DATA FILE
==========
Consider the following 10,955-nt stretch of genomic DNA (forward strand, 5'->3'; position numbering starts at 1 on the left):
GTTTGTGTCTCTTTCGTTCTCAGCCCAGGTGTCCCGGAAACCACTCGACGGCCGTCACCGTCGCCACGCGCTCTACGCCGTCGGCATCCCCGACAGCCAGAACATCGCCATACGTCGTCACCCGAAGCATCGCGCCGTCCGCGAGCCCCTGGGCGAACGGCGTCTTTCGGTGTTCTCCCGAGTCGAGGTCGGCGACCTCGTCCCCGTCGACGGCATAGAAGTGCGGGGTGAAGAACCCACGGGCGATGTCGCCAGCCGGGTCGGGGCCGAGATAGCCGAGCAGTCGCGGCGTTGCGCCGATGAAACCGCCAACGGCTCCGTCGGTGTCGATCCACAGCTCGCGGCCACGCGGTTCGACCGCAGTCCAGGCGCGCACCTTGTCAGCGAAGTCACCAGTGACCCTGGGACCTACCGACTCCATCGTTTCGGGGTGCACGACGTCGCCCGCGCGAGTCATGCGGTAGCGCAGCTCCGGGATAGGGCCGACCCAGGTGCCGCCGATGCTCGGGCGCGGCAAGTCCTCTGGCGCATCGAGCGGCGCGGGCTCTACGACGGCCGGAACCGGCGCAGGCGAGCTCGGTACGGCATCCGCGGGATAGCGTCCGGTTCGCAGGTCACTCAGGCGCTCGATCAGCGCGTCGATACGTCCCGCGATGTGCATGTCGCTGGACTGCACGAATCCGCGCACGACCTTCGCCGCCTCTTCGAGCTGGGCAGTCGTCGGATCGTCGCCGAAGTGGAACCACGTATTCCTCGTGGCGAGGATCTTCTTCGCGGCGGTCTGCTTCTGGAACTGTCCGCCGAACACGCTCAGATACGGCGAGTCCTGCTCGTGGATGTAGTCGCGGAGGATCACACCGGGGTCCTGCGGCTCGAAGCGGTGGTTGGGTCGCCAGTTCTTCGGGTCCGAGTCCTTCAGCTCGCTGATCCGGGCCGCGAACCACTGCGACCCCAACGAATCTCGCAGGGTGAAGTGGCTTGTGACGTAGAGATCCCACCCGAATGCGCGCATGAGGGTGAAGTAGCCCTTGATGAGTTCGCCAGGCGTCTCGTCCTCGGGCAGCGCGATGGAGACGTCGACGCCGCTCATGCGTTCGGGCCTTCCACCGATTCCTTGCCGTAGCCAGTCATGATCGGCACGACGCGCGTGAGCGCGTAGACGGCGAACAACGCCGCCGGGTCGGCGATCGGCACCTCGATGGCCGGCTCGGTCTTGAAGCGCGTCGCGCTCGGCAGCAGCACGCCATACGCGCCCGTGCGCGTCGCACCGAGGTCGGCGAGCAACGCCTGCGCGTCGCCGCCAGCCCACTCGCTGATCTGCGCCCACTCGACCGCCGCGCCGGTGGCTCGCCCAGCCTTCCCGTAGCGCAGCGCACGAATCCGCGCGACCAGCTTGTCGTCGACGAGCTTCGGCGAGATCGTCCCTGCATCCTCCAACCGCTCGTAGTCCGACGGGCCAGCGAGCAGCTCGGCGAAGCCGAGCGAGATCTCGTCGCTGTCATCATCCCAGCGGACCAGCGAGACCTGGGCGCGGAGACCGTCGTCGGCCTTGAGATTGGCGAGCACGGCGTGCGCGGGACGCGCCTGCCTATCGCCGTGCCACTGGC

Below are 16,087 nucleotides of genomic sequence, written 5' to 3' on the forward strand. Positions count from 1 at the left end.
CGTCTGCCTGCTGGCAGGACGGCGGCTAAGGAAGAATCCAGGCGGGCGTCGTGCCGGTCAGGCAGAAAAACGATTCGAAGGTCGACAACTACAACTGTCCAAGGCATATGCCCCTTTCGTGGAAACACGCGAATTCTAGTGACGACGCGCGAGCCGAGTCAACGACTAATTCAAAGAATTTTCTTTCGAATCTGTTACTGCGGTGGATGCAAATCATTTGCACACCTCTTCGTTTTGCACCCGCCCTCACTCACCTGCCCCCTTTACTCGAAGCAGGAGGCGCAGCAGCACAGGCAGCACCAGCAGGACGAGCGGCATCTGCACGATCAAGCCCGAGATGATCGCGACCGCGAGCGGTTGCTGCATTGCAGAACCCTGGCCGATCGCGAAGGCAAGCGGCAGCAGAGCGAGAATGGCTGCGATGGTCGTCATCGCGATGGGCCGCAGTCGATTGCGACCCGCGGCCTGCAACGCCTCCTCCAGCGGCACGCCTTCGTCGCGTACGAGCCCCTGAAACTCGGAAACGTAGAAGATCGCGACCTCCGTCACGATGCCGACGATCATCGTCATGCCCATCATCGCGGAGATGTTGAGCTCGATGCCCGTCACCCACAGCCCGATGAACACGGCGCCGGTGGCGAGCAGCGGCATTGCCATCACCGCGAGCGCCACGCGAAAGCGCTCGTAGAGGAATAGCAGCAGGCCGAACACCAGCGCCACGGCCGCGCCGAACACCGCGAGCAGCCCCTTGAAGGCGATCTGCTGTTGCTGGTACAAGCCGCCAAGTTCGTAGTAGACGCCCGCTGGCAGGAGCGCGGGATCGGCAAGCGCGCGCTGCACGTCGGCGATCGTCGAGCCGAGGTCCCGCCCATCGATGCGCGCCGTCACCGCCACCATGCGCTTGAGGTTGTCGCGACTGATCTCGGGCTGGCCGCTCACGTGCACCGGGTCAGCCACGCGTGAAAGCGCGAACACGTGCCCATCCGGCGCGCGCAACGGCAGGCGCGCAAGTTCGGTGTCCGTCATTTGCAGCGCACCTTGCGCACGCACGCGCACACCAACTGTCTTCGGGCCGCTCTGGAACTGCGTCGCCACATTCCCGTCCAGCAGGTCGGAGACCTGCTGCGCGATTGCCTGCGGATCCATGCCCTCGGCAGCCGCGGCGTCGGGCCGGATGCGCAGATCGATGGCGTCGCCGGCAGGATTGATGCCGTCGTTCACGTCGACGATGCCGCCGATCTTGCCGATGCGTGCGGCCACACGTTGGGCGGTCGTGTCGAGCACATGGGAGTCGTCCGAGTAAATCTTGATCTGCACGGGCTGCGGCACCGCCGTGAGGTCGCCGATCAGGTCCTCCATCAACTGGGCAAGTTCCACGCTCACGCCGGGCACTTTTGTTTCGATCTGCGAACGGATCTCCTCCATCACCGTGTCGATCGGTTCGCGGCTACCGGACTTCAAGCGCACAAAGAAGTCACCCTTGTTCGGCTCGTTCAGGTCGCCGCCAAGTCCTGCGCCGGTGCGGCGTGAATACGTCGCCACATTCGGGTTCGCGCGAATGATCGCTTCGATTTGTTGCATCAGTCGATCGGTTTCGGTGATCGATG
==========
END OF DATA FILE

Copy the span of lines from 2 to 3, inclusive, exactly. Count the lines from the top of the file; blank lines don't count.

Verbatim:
GTTTGTGTCTCTTTCGTTCTCAGCCCAGGTGTCCCGGAAACCACTCGACGGCCGTCACCGTCGCCACGCGCTCTACGCCGTCGGCATCCCCGACAGCCAGAACATCGCCATACGTCGTCACCCGAAGCATCGCGCCGTCCGCGAGCCCCTGGGCGAACGGCGTCTTTCGGTGTTCTCCCGAGTCGAGGTCGGCGACCTCGTCCCCGTCGACGGCATAGAAGTGCGGGGTGAAGAACCCACGGGCGATGTCGCCAGCCGGGTCGGGGCCGAGATAGCCGAGCAGTCGCGGCGTTGCGCCGATGAAACCGCCAACGGCTCCGTCGGTGTCGATCCACAGCTCGCGGCCACGCGGTTCGACCGCAGTCCAGGCGCGCACCTTGTCAGCGAAGTCACCAGTGACCCTGGGACCTACCGACTCCATCGTTTCGGGGTGCACGACGTCGCCCGCGCGAGTCATGCGGTAGCGCAGCTCCGGGATAGGGCCGACCCAGGTGCCGCCGATGCTCGGGCGCGGCAAGTCCTCTGGCGCATCGAGCGGCGCGGGCTCTACGACGGCCGGAACCGGCGCAGGCGAGCTCGGTACGGCATCCGCGGGATAGCGTCCGGTTCGCAGGTCACTCAGGCGCTCGATCAGCGCGTCGATACGTCCCGCGATGTGCATGTCGCTGGACTGCACGAATCCGCGCACGACCTTCGCCGCCTCTTCGAGCTGGGCAGTCGTCGGATCGTCGCCGAAGTGGAACCACGTATTCCTCGTGGCGAGGATCTTCTTCGCGGCGGTCTGCTTCTGGAACTGTCCGCCGAACACGCTCAGATACGGCGAGTCCTGCTCGTGGATGTAGTCGCGGAGGATCACACCGGGGTCCTGCGGCTCGAAGCGGTGGTTGGGTCGCCAGTTCTTCGGGTCCGAGTCCTTCAGCTCGCTGATCCGGGCCGCGAACCACTGCGACCCCAACGAATCTCGCAGGGTGAAGTGGCTTGTGACGTAGAGATCCCACCCGAATGCGCGCATGAGGGTGAAGTAGCCCTTGATGAGTTCGCCAGGCGTCTCGTCCTCGGGCAGCGCGATGGAGACGTCGACGCCGCTCATGCGTTCGGGCCTTCCACCGATTCCTTGCCGTAGCCAGTCATGATCGGCACGACGCGCGTGAGCGCGTAGACGGCGAACAACGCCGCCGGGTCGGCGATCGGCACCTCGATGGCCGGCTCGGTCTTGAAGCGCGTCGCGCTCGGCAGCAGCACGCCATACGCGCCCGTGCGCGTCGCACCGAGGTCGGCGAGCAACGCCTGCGCGTCGCCGCCAGCCCACTCGCTGATCTGCGCCCACTCGACCGCCGCGCCGGTGGCTCGCCCAGCCTTCCCGTAGCGCAGCGCACGAATCCGCGCGACCAGCTTGTCGTCGACGAGCTTCGGCGAGATCGTCCCTGCATCCTCCAACCGCTCGTAGTCCGACGGGCCAGCGAGCAGCTCGGCGAAGCCGAGCGAGATCTCGTCGCTGTCATCATCCCAGCGGACCAGCGAGACCTGGGCGCGGAGACCGTCGTCGGCCTTGAGATTGGCGAGCACGGCGTGCGCGGGACGCGCCTGCCTATCGCCGTGCCACTGGC

Below are 16,087 nucleotides of genomic sequence, written 5' to 3' on the forward strand. Positions count from 1 at the left end.